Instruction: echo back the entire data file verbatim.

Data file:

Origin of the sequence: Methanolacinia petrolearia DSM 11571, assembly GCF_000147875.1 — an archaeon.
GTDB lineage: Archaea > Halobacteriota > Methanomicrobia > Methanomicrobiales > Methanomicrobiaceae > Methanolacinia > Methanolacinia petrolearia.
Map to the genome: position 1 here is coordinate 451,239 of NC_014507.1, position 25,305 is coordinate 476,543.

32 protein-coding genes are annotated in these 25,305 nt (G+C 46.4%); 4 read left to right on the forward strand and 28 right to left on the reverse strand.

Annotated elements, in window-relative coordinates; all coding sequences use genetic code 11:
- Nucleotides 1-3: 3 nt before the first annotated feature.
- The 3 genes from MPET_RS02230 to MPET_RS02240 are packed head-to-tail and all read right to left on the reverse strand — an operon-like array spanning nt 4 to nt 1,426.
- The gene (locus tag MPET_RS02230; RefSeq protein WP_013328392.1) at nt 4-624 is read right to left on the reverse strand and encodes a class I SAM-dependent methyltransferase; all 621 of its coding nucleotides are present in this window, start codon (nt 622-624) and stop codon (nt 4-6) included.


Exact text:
Origin of the sequence: Methanolacinia petrolearia DSM 11571, assembly GCF_000147875.1 — an archaeon.
GTDB lineage: Archaea > Halobacteriota > Methanomicrobia > Methanomicrobiales > Methanomicrobiaceae > Methanolacinia > Methanolacinia petrolearia.
Map to the genome: position 1 here is coordinate 451,239 of NC_014507.1, position 25,305 is coordinate 476,543.

32 protein-coding genes are annotated in these 25,305 nt (G+C 46.4%); 4 read left to right on the forward strand and 28 right to left on the reverse strand.

Annotated elements, in window-relative coordinates; all coding sequences use genetic code 11:
- Nucleotides 1-3: 3 nt before the first annotated feature.
- The 3 genes from MPET_RS02230 to MPET_RS02240 are packed head-to-tail and all read right to left on the reverse strand — an operon-like array spanning nt 4 to nt 1,426.
- The gene (locus tag MPET_RS02230; RefSeq protein WP_013328392.1) at nt 4-624 is read right to left on the reverse strand and encodes a class I SAM-dependent methyltransferase; all 621 of its coding nucleotides are present in this window, start codon (nt 622-624) and stop codon (nt 4-6) included.